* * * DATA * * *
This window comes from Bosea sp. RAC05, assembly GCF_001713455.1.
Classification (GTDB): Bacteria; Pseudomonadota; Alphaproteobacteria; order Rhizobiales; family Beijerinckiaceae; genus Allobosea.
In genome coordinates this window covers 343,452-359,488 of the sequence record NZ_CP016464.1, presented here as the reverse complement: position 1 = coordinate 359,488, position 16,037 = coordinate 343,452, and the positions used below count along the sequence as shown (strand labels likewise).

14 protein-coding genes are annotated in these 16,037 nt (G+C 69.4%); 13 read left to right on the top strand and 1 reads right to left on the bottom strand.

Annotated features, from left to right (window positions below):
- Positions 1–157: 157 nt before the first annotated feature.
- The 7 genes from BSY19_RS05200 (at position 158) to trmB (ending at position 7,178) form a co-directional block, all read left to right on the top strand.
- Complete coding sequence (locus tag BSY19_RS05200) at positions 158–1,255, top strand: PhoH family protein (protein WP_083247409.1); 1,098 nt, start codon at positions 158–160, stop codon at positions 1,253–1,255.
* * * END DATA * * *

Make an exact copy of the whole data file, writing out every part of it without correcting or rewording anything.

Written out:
This window comes from Bosea sp. RAC05, assembly GCF_001713455.1.
Classification (GTDB): Bacteria; Pseudomonadota; Alphaproteobacteria; order Rhizobiales; family Beijerinckiaceae; genus Allobosea.
In genome coordinates this window covers 343,452-359,488 of the sequence record NZ_CP016464.1, presented here as the reverse complement: position 1 = coordinate 359,488, position 16,037 = coordinate 343,452, and the positions used below count along the sequence as shown (strand labels likewise).

14 protein-coding genes are annotated in these 16,037 nt (G+C 69.4%); 13 read left to right on the top strand and 1 reads right to left on the bottom strand.

Annotated features, from left to right (window positions below):
- Positions 1–157: 157 nt before the first annotated feature.
- The 7 genes from BSY19_RS05200 (at position 158) to trmB (ending at position 7,178) form a co-directional block, all read left to right on the top strand.
- Complete coding sequence (locus tag BSY19_RS05200) at positions 158–1,255, top strand: PhoH family protein (protein WP_083247409.1); 1,098 nt, start codon at positions 158–160, stop codon at positions 1,253–1,255.